Tuesday, October 12, 2010

The Dandelion.

The Orbit of The Solar System in an unassuming,
occasionally bothersome,
--- weed ---

Dandelions are the bane of suburbia, and for that I already like them. Millions of dollars a year are bent on their destruction, and ultimately these efforts will fail spectacularly. Unfortunately for these grass-obsessed suburbanites, Dandelion's deep taproot makes it beneficial, breaking up hard soil and bringing up nutrients to less hardy, shallower-rooted, foliate brethren... like grass.

Dandelion leaf packs more nutrition per cup than spinach, being a significant source of Vitamins A, C, K, Calcium and Iron. It also contains Biotin/B7, which proves itself valuable in regrowing hair and (some say) aiding in weight-loss. My mother used shampoo infused with biotin and regrew her hair in a matter of about a month after Chemotherapy. It is also useful for liver detoxification, and as a diuretic.
Dandelion leaf and root can be consumed in teas, leaving it's nutrition more or less intact, a caffine-free "coffee" can be made from the roots, for either medicinal or ritual purposes.

They like to grow just about anywhere, but I've found them to prefer shadowy places where they will often overrun other plants (saturn), iron-rich soil (mars), and damp corners (moon) which bring a far different picture to the Lion's Tooth than one might think. It's radiant flowers (sun), white, globe-like seed heads (moon) and lush foliage (venus) round out a picture of a very complete little herb. As a bit of an aside, I have never found so many grub-worms as in the plot of dandelions I harvest from, and some of the roots wound right through a fire-ant hill (ouch).

Dandelions are said to be sacred to Hecate. This association, oft-quoted in folklore, is hard to track down to it's sources (Hekate Liminal Rites certainly doesn't discuss it) but it seems universal, and I certainly cannot disagree with it. It bleeds a cloudy sap - possibly referred to in The Root-cutters by Sophocles: "Medea recieves the juice whitely clouded, oozing from the cutting". Dandelion is liminal to it's core, sending as much plant below as above.

In magic they assist with communion with the underworld. Like the taproot of the Dandelion, the witch using it may reach into the deep places and bring up something of value, otherwise lost. Here, too, is a tie-in to psychic "sight" and insight and in calling and summoning spirits.

Some modern Traditional Witches have employed Dandelion root as an alraune/alrune. The root does have a tendency to grow in the manner of a human figure, and is far less troublesome to obtain than the Mandrake ordinarily is (of course, a quick stop at Alchemy-Works can nab you a mandrake/seeds). The investment in the Dandelion is less about finances or rarity, and more about willingness to dig deep enough to get the whole thing. Even small dandies can reach down very, very far.

In incense the leaves are generically leafy, providing a papery "lady's mantle" quality of scent. The roots are deeper, sweeter aroma. I like to add one or both to blends designed to contact and summon spirits. A particularly strong tisane/tea of the plant makes an excellent wash for scrying mirrors, or (filling a bowl) a nice substitute for one. Particularly thick roots can be carved into some rather lovely beads, strung into prayer strands, or hung around the necks of votive statuary.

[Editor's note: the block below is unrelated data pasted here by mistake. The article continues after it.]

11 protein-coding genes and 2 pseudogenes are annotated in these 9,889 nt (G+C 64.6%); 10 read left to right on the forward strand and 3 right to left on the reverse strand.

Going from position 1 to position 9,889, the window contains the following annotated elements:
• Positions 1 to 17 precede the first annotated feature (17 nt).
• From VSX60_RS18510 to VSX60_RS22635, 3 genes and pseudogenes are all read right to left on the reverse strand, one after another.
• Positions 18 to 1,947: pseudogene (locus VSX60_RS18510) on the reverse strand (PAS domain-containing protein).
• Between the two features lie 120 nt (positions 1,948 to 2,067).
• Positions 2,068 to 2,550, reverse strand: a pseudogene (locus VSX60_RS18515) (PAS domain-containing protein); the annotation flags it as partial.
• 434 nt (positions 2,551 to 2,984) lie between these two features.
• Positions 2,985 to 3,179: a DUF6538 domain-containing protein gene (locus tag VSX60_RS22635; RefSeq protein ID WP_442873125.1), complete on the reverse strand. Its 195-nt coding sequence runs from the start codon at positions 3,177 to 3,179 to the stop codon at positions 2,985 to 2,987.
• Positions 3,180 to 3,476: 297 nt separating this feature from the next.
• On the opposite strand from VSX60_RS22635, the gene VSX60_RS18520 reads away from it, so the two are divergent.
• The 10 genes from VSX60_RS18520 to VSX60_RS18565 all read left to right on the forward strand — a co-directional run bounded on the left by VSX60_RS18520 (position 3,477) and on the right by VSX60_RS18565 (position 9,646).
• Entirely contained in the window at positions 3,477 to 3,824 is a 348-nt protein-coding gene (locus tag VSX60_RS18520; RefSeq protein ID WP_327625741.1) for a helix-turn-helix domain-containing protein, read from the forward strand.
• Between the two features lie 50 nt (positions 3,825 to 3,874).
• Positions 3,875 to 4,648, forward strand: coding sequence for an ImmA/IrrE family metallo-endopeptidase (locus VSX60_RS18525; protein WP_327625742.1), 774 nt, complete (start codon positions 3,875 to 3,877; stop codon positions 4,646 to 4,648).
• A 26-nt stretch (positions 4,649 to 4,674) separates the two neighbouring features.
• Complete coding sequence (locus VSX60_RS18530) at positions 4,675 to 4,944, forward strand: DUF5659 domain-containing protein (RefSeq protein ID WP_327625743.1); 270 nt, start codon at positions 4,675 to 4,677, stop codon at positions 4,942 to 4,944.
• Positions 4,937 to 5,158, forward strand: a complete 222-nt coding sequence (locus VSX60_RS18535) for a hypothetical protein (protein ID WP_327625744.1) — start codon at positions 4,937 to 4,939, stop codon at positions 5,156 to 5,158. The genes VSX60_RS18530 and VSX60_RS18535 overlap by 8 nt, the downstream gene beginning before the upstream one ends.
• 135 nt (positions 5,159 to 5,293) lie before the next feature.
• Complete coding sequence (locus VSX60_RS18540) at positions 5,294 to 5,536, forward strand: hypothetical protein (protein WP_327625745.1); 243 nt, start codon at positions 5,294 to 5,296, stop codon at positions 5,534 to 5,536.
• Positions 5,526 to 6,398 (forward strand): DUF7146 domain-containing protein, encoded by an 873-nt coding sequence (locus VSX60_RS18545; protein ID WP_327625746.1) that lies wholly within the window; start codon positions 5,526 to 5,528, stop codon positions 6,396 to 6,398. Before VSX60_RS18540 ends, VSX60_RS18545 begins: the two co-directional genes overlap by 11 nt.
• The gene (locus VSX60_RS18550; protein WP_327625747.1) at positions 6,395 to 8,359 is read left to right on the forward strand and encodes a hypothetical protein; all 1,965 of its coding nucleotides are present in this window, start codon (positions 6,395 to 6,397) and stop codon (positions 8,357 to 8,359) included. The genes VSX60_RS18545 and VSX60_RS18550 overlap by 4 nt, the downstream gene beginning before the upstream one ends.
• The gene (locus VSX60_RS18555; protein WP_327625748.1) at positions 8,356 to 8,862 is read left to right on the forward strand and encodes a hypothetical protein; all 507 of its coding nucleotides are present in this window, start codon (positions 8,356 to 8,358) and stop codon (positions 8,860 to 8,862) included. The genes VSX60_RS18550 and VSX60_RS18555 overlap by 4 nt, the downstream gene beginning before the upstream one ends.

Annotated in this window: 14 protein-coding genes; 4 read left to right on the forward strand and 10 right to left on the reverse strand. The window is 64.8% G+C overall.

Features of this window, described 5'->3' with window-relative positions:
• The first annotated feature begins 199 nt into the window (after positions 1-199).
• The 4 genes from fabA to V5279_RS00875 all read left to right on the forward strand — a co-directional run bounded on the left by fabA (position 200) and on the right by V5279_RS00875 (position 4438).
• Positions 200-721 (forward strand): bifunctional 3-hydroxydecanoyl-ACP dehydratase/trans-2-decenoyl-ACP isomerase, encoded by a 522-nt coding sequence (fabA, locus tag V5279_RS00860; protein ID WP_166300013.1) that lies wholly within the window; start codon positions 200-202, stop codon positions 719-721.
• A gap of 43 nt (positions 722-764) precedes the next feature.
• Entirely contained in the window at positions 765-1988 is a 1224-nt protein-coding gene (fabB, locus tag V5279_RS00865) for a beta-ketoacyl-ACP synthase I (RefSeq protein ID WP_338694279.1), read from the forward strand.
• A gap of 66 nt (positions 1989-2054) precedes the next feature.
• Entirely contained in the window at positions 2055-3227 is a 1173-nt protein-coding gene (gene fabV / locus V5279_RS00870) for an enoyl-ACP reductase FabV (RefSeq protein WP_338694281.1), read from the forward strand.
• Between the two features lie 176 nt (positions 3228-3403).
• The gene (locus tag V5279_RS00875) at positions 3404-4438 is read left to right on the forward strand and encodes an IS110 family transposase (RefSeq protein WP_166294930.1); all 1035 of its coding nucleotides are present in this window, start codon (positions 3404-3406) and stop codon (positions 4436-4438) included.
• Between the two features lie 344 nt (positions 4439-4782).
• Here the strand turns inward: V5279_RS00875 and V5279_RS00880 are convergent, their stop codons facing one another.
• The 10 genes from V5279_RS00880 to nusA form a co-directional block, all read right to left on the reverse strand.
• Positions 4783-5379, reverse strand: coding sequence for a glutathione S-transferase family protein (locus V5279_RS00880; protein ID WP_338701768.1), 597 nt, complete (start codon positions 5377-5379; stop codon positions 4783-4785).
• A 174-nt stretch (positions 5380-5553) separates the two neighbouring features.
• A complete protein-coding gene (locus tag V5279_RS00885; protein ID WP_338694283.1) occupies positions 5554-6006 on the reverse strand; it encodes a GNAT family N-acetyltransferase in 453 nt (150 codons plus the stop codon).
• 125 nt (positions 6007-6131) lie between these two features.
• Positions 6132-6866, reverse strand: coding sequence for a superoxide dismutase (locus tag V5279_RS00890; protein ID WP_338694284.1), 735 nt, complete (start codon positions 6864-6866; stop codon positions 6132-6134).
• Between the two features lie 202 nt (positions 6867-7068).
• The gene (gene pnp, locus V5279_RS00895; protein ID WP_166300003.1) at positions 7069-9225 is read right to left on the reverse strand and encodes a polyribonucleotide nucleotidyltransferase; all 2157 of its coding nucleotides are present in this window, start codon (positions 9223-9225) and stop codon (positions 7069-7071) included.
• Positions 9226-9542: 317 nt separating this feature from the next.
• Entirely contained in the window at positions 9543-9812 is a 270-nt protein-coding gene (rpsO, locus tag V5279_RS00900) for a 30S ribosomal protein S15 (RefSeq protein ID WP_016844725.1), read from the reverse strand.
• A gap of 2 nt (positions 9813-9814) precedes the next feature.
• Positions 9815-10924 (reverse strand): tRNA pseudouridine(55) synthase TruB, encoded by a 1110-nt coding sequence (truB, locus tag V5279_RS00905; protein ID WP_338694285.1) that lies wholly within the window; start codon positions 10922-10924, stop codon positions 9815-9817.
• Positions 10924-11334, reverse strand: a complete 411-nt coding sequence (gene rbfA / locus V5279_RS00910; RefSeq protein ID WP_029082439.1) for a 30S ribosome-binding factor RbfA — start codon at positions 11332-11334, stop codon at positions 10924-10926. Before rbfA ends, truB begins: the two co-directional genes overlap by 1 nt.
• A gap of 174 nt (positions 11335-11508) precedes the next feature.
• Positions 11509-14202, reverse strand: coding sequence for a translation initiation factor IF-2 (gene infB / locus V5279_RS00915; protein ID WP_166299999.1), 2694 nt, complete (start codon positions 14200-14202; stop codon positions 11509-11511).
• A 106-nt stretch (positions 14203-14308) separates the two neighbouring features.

No part of this article may be reproduced without permission. If I find this chopped up and plastered all over neo-wiccan sites I will issue takedowns.


  1. Excellent information, thank you! I have a Dandelion within my sacred space in the Astral. I've been attempting to discover all the associations of it and uses for it, and you've uncovered more than all the articles I've found during my research. Since I'll be moving to an apartment complex very soon, it will be difficult to cultivate them. Do you know if the leaves, flowers, and roots are available for purchase on line? There are many things I'd love to use all parts of this herb for.

  2. Rose, I will probably sell dried bits of the plant via my web store at some point. I intend to cultivate them in a raised bed whenever I get settled into the as-yet-unfinished new house.

  3. Outstanding! I look forward to being able to have a reliable source for this wonderful herb! Thank you for the info, Scylla.

  4. Excellent! Just found your blog through Sarah Lawless. So glad to have found you.

    Lily, aka Witch Mom

  5. Hi its Sunny again - I just pulled a dandelion the other day that sort of looks like a squid. The thing is freakin' huge. (as an aside I got a little rash because the dande was in the middle of a juniper berry bush).
    Today when I went out for my smoke I turned the corner around the little shack and a whole beautiful golden carpet of dandelions. All I wanted to do was spend the rest of the day picking....:)

  6. Nice blog comment
    Dandelion Root(Taraxacum officinale) used in medicines and the leaves are not medically used. The chief constituents

    of Dandelion root are Taraxacin, acrystalline, bitter substance, of which the yield varies in roots collected at
    different seasons, and Taraxacerin, an acrid resin, with Inulin (a sort of sugar which replaces starch in many of the

    Dandelion family,Compositae), gluten, gum and potash.Dandelion Root provides vitamin A, vitamin C, vitamin D and

    vitamin B complex, as well as zinc, iron and potassium. Because of its iron content, it is widely used as a remedy for

    liver ailments, and has a diuretic effect that can help rid the liver of toxins.